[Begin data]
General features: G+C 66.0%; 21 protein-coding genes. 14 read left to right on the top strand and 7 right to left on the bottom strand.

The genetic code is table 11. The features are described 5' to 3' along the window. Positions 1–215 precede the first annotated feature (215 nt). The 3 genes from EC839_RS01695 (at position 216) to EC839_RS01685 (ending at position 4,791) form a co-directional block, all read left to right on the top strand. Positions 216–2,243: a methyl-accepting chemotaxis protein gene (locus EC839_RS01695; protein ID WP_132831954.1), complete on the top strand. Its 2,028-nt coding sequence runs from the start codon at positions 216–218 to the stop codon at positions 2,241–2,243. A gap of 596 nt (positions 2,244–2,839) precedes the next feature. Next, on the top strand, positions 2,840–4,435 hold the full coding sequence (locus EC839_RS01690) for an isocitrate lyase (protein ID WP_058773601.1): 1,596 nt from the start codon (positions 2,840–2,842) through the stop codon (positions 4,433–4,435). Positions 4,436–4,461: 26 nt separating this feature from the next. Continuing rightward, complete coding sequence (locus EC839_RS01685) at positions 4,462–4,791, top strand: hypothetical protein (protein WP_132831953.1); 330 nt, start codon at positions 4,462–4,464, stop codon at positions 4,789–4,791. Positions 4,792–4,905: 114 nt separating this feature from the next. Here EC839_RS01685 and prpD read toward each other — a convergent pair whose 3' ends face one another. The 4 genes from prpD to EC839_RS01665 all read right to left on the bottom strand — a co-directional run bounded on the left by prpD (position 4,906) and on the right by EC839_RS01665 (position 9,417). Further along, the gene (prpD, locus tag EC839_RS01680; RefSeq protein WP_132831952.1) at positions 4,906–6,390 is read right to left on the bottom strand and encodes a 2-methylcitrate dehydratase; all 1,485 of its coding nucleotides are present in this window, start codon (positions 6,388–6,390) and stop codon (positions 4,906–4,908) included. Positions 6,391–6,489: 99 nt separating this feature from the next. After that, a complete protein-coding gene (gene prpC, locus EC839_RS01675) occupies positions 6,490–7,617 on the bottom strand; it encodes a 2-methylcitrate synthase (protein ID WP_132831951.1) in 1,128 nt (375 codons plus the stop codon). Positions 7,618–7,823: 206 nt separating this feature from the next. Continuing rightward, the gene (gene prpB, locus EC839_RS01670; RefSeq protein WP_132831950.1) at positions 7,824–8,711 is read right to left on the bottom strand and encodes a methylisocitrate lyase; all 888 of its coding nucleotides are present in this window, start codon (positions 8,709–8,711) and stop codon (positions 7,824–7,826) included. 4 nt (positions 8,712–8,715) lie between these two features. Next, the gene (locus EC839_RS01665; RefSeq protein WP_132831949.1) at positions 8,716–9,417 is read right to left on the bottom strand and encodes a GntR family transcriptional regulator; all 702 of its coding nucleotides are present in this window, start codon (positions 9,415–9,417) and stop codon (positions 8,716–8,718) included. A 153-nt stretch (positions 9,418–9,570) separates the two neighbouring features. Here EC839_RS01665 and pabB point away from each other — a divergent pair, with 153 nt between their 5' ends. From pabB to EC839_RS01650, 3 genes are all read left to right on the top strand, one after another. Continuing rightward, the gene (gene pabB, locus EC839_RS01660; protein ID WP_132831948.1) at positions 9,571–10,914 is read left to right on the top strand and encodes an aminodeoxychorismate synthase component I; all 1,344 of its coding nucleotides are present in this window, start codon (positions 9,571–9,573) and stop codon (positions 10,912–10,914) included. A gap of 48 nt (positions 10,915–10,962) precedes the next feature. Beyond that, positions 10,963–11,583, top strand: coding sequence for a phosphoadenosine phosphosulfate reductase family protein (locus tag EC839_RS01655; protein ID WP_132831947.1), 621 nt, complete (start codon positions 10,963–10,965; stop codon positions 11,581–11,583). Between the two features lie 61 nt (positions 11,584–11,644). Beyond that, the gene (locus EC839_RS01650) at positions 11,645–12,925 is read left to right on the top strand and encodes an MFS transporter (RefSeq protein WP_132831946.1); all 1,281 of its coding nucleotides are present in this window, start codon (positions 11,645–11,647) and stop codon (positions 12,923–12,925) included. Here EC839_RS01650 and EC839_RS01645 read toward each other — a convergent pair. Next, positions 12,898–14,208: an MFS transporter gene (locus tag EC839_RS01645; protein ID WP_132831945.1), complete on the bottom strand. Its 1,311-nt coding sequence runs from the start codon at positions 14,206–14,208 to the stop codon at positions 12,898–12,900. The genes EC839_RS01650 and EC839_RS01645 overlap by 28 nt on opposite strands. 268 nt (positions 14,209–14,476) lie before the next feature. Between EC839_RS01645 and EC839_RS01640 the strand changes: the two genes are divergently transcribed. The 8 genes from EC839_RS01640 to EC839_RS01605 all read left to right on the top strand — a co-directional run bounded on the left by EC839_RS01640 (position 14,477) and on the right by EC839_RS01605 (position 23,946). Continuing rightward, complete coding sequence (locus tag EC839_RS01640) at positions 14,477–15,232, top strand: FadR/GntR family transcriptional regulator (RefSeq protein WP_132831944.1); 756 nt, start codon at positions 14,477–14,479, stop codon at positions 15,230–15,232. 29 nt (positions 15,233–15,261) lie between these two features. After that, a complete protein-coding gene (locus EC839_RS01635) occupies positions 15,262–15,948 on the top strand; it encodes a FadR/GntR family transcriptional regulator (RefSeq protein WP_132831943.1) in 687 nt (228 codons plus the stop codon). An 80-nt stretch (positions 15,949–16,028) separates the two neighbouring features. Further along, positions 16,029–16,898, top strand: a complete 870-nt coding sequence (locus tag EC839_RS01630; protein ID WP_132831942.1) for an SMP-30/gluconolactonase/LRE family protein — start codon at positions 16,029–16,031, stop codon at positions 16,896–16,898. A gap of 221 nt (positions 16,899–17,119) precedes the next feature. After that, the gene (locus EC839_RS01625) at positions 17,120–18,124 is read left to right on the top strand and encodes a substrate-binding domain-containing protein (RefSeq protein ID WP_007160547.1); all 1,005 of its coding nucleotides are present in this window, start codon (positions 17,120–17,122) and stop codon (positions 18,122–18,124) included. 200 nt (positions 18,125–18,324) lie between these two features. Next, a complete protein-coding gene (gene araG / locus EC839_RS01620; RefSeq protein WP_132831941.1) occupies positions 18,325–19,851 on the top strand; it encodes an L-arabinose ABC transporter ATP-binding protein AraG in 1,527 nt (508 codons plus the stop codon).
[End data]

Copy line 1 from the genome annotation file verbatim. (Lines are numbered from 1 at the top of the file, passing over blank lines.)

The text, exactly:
General features: G+C 66.0%; 21 protein-coding genes. 14 read left to right on the top strand and 7 right to left on the bottom strand.